Supply chain issues delayed the debut of Frabill’s new Vypr Tip Up enough that sales lagged during the “stock up” time of year for many ice fishing fans last year. Then, once they did hit the stores, buyers snapped them up so supplies were still short in many places. Not so, for this season.
I had the chance to get one of these on the ice late in the year. The Frabill Vypr is packed with features. The one I liked the best was it did not let the hole freeze over, partially because of the lid that closes over the hole, but also because the battery operated aerator kept the hole clear of ice. I had a problem with the vinyl hose trying to coil up so I added a bubbler stone from the aquarium section to the end of the tube. The weight of the stone helped to ensure that the tube stayed in the water.
Another nice feature was having a straight-line spool with a variable tension nut. With that feature I was able to use light tension on the spool to better detect a bite from the smaller lake trout where it was tested. When using larger bait for northerns, just increase the tension on the spool so that larger, livelier baits don’t trip the strike indicator flag. It was also nice to have the clear window on the tip up so the person responding to the flag could see if the spool was still running when they first arrived.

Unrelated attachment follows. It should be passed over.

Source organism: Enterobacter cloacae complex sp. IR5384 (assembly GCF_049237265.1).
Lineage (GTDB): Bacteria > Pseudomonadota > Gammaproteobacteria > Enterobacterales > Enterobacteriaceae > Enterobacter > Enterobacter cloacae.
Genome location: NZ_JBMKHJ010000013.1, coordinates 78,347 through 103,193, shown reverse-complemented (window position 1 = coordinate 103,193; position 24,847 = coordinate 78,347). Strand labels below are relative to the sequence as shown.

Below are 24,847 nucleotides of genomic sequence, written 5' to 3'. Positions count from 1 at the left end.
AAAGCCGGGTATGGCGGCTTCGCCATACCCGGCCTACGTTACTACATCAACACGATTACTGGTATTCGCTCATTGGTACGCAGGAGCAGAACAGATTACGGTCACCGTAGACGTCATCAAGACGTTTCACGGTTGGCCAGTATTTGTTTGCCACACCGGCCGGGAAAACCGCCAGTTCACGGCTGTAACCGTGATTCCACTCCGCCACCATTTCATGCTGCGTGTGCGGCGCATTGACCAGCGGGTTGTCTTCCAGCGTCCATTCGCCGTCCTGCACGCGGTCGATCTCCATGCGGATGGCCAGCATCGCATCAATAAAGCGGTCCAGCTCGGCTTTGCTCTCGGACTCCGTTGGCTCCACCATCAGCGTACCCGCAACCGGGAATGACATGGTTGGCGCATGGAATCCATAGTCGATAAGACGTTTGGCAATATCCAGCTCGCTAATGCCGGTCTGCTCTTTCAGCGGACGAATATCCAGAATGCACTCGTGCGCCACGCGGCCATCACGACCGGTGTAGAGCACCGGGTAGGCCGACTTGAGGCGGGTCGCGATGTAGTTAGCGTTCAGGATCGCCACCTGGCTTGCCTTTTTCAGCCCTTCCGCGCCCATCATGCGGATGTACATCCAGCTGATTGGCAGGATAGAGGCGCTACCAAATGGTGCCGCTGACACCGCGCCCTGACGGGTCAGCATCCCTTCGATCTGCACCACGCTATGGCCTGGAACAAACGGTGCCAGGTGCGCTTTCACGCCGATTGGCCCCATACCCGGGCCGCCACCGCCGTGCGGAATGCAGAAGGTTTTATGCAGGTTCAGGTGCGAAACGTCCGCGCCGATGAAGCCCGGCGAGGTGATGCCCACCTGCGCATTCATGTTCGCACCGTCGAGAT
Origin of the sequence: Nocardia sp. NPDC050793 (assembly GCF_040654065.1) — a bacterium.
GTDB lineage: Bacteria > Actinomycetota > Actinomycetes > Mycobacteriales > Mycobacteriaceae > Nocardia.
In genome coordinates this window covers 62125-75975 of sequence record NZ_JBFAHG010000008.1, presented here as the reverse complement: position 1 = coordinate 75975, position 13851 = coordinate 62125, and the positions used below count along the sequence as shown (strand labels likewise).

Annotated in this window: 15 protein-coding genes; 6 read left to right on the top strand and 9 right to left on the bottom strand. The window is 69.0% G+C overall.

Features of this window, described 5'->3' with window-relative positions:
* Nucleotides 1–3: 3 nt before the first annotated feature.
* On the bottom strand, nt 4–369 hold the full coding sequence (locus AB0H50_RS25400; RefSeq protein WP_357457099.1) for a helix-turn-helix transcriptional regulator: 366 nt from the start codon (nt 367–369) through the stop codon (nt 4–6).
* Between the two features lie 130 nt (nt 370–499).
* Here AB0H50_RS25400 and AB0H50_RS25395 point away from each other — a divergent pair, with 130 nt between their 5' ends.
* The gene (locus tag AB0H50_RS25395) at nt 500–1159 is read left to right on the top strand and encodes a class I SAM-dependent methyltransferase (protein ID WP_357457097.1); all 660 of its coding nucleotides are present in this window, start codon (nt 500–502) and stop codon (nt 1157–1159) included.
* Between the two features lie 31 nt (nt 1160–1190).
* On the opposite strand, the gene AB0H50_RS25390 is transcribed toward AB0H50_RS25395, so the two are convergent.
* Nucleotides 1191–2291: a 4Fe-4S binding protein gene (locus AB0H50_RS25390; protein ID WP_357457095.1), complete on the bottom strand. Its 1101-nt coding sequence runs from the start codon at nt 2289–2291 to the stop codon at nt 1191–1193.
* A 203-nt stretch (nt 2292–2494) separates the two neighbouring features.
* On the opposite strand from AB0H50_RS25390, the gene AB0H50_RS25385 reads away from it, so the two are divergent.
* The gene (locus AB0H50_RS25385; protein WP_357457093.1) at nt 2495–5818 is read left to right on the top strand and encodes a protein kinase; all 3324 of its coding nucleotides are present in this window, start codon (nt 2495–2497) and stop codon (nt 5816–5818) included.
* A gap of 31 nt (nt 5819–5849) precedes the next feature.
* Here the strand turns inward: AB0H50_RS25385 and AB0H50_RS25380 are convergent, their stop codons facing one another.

Although I did not use them at night, the light that activates when the flag goes up would be very nice when sitting in your warm a shelter at night watching for a bite outside. Available at retailers across the ice belt, at many online sellers including Amazon or direct from www.frabill.com.
In the rotomolded cooler industry, Grizzly is one of the big dogs. Why not? Made in America, grizzly bear tough, Grizzly Coolers are the choice of many charter captains and hunting outfitters. So when Grizzly introduced their Drifter Carryall Bag, I expected big things from it. “Big” is one of the operative words, as well. With inside dimensions of 18 X 14 X 8 inches it will hold over eight gallons of stuff.